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Andrew's horror novella, 'The Bathtub', is now available.

Tuesday, 31 May 2011

Review of ‘The Descent’ 1 and 2

I’ll start of by admitting a bias – I think ‘The Descent’ might be the best horror film I’ve ever seen.

The premise isn’t different from a lot of horror flicks – get a group of people together, and have them picked off one by one.  Where ‘The Descent’ differs, though, is in that the tension is maintained throughout, and the claustrophobia of a previously undiscovered cave system comes over brilliantly. 

The six characters are out of their depth as they have to battle their unfamiliar, tight environment as well as the monsters.  It’s this extra dimension as well as the skilled pacing that place this film among the best.

I give ‘The Descent’ 10/10.  It’s that good.

Like a lot of sequels, ‘The Descent Part 2’ suffers from being a sequel.  There’s nothing much wrong with it as a film, but the premise is the same – explorers underground in an uncharted cave system.  The monsters are familiar by now, so lose a little of their scariness.  This left little scope for anything new, so the gore and general ‘yuk’ factor has been upped at the expense of original plot.

If the first film hadn’t been made I reckon we’d all be drooling over the sequel (does that make sense?).  Anyone seeing ‘The Descent Part 2’ first is likely to be impressed, and because of that I’ll give it 8/10.

Roll on ‘The Descent Part 3’!

Sunday, 22 May 2011

Review of ‘The Ruins’

Static Multimedia’s review of ‘The Wood’ likened it in some aspects to Scott Smith’s ‘The Ruins’.  It wasn’t a story I’m familiar with and I still haven’t read the print version, but I have managed to get my hands on the DVD.  From reading both synopses on Wikepedia the two seem to be slightly different so this review will concentrate on the film version.

(Static Multimedia’s review of ‘The Wood’ isn’t live any more, but I have a Word copy which I’ll post at some stage.)

Anyway, I can see why Static Multimedia would think ‘The Wood’ similar to ‘The Ruins’.  Both feature a group of people thrown together, whose numbers are reduced as the horror picks them off one by one and both are, as the review says, tales of ‘…unbeatable odds.’

‘The Ruins’ is as much psychological as bloody, with most of the gore being less explicit than I’d expect of an 18 certificate film.  That, of course, is an observation rather than a criticism, and the film has enough tension and a good enough ending to be a worthy, if somewhat routine, watch.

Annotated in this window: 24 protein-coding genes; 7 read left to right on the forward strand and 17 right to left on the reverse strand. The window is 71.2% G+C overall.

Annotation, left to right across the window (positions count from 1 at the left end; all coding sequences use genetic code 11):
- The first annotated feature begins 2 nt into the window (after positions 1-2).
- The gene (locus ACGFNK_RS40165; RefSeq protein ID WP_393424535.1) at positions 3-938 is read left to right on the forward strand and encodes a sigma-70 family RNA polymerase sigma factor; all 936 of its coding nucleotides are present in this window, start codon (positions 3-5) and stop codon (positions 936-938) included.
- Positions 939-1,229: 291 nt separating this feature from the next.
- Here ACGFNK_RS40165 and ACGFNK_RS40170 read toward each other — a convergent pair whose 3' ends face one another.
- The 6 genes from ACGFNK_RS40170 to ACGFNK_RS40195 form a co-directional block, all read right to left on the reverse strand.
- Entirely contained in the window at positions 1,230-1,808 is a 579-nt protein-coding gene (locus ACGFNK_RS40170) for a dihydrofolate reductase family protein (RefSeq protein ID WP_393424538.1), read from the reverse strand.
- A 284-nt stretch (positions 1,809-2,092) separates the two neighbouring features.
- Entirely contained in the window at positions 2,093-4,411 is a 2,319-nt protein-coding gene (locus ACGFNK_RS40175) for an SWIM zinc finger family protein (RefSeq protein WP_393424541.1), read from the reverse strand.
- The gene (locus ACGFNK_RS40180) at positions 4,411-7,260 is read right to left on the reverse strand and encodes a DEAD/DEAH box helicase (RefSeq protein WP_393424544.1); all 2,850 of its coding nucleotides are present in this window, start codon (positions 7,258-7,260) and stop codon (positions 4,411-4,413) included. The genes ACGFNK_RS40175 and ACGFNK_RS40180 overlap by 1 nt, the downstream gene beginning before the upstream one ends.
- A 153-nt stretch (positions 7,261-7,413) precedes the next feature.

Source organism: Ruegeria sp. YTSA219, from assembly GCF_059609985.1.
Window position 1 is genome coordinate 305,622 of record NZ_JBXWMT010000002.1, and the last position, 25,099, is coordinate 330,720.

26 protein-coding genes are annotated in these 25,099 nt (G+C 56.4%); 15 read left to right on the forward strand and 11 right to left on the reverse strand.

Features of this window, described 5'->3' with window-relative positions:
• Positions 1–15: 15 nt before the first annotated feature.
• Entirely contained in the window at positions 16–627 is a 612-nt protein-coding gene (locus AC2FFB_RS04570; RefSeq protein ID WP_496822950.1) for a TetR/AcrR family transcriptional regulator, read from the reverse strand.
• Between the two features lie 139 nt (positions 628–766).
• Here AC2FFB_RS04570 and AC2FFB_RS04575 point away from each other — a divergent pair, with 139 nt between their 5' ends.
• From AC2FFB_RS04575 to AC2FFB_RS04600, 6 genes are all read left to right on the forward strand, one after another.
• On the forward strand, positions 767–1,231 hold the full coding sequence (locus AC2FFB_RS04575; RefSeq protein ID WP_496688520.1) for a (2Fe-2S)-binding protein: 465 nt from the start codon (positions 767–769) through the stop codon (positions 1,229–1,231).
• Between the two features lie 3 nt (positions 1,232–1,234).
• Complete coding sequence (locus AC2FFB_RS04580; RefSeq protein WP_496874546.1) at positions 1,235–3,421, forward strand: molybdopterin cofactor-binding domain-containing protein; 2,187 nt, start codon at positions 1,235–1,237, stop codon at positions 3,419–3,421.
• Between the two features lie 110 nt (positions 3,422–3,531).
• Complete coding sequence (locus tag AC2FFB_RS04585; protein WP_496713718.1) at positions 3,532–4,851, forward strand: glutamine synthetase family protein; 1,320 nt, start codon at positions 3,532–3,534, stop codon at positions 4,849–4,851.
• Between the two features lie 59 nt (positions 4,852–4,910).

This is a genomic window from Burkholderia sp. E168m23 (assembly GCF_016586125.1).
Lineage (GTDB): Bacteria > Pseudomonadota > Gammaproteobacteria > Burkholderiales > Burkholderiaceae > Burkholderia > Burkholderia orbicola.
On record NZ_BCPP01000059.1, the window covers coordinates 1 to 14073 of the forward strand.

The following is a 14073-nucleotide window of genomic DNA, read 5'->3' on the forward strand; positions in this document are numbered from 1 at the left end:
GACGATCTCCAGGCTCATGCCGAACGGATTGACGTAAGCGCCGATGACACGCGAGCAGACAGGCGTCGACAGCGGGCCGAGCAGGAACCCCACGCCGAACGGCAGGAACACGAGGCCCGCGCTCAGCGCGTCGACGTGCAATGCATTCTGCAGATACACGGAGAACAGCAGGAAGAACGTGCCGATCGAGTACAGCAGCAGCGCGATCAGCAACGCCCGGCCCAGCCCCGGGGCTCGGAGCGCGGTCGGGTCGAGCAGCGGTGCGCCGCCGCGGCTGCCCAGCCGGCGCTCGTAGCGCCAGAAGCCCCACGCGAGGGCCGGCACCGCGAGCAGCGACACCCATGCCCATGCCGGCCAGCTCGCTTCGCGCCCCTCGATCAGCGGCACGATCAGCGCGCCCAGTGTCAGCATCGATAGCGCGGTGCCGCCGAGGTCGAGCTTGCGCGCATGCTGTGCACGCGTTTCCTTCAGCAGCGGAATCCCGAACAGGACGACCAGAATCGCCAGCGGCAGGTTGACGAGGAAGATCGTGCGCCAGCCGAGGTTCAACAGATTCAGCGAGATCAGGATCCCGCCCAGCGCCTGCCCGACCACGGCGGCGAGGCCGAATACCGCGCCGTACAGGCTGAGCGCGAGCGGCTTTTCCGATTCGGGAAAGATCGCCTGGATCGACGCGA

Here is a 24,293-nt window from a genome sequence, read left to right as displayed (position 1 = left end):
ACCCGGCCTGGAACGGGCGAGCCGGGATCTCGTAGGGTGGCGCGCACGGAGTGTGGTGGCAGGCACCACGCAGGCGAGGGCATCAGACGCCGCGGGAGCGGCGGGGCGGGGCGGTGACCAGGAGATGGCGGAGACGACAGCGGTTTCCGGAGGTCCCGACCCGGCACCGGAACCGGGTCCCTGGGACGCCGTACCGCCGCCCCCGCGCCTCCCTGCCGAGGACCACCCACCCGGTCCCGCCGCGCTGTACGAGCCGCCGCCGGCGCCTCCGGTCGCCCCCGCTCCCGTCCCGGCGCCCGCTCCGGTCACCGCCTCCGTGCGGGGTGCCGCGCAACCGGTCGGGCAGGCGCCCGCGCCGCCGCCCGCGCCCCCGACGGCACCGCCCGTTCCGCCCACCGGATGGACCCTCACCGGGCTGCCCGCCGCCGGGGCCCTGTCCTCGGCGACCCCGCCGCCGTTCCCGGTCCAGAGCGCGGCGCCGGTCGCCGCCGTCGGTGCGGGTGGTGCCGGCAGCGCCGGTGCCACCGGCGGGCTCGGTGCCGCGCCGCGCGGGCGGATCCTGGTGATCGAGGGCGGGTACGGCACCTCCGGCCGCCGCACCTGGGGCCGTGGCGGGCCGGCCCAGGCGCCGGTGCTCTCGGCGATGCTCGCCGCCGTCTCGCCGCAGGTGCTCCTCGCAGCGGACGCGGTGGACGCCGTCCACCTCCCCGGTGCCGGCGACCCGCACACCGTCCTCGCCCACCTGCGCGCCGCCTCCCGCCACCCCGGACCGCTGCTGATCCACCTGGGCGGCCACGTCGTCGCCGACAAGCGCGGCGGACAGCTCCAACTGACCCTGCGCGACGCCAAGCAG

On the downside, the deaths are nearly all the same, with little variety.  The plot has several unplugged holes and as an (ex)archaeologist I was disappointed that the Mayan setting provided nothing more than the film’s location.

Overall, this is one where the tension just about overcomes the flaws and I’d give it six out of ten.

Sunday, 8 May 2011

Doe-Dragon Print Release

Rogue Phoenix Press have confirmed to me that the print version of ‘The Doe and the Dragon’ will be available around a month after release, although this is flexible. 

This might put the print release at some time in early June.

Sunday, 1 May 2011

Release Day!

So, I woke up this morning to find myself a published novelist for the fourth time (okay, ‘The Shoot’ was a novelette…).

The Doe and the Dragon’ is released today, from Rogue Phoenix Press.

As with any book it’s my name on the cover, but there are a number of other people without whose help it wouldn’t have happened.  So, thank you to, in no particular order:

* Rogue Phoenix Press for accepting the work and all the editing;

* Genene Valleau for a great cover;

* Philip McCormac for, as usual, ploughing through the very first draft and helping me get the outline plot in shape;

* Carole Ann Moleti and Cathy Chance who read the novel, and in particular for their help refining the characters, their relationships, and the romance (which I found the most difficult elements);

* The numerous Critters and others who provided suggestions and advice along the way;

* Finally, but by no means least, to Emma and Peter for their support and their willingness to walk across stunning Welsh scenery (often weighed down by ice creams) to help me check out various locations in the novel.